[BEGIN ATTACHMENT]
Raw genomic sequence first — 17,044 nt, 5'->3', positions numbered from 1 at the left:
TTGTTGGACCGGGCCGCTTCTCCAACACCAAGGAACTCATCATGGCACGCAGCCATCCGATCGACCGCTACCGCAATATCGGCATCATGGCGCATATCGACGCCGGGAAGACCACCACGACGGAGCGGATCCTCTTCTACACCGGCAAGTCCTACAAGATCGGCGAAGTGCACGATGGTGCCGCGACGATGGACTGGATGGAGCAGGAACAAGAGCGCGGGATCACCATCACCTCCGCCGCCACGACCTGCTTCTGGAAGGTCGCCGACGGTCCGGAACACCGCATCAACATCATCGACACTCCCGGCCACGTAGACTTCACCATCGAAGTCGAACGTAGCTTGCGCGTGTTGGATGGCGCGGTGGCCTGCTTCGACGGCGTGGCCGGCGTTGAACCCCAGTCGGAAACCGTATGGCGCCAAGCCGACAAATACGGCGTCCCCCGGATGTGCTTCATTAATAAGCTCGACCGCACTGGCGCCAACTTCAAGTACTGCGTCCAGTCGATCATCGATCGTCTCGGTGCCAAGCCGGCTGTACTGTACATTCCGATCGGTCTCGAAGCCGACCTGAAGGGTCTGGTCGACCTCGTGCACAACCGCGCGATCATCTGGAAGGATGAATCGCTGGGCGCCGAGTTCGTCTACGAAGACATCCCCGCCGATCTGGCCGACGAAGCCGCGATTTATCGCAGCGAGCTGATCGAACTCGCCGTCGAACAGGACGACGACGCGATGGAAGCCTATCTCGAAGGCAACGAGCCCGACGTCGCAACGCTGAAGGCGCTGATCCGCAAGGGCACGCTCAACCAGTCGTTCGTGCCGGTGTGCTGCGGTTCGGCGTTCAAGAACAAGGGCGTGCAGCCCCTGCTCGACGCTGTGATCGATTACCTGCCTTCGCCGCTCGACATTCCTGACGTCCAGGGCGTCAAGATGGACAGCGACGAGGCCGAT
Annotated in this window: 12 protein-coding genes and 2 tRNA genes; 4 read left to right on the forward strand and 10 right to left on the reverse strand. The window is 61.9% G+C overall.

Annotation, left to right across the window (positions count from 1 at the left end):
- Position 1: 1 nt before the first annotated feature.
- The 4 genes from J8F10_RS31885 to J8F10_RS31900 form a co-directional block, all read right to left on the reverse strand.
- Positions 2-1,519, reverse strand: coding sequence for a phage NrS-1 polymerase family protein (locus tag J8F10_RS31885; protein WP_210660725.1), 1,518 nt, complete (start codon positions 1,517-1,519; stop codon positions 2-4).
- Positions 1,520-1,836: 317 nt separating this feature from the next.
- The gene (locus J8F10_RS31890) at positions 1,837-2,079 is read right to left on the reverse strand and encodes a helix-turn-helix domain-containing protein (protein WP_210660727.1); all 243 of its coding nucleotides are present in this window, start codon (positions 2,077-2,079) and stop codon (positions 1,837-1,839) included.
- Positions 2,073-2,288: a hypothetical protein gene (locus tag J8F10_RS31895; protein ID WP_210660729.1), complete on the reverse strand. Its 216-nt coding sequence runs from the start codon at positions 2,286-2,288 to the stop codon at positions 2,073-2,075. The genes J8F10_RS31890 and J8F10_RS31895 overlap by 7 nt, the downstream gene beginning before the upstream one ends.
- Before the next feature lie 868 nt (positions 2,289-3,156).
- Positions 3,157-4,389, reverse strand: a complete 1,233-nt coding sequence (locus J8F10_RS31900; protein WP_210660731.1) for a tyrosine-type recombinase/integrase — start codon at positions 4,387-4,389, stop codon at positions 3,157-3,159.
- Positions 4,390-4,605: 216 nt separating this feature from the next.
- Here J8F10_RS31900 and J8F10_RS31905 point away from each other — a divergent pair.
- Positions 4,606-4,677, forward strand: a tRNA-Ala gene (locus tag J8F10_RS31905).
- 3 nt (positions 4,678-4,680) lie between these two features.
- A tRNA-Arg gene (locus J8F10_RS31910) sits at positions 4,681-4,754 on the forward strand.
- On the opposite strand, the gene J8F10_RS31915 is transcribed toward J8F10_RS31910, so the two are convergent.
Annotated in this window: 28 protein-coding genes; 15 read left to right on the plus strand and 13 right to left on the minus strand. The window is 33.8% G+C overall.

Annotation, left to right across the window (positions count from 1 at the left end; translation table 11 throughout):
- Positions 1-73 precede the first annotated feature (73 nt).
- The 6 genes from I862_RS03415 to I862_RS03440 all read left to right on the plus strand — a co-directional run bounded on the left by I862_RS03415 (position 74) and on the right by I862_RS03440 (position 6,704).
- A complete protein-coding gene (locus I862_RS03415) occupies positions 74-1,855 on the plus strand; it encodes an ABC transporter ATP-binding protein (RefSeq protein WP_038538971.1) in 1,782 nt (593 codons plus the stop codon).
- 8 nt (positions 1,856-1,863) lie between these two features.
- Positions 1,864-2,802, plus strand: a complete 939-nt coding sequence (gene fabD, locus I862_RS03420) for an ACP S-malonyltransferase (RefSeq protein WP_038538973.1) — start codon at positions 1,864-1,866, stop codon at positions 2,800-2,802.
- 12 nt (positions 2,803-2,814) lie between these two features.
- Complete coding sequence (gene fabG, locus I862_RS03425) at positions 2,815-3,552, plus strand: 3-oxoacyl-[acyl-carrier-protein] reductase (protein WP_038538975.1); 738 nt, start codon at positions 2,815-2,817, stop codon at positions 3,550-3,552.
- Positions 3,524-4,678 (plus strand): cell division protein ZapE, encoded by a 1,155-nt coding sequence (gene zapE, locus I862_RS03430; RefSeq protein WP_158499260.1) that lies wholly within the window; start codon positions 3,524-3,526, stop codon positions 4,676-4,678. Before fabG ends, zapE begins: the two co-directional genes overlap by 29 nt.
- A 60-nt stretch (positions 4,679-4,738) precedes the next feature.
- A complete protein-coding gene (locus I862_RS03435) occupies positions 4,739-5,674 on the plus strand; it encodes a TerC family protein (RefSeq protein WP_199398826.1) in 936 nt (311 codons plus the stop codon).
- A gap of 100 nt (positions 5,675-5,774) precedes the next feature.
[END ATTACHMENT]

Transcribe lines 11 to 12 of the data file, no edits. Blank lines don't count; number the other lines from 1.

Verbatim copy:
- Before the next feature lie 868 nt (positions 2,289-3,156).
- Positions 3,157-4,389, reverse strand: a complete 1,233-nt coding sequence (locus J8F10_RS31900; protein WP_210660731.1) for a tyrosine-type recombinase/integrase — start codon at positions 4,387-4,389, stop codon at positions 3,157-3,159.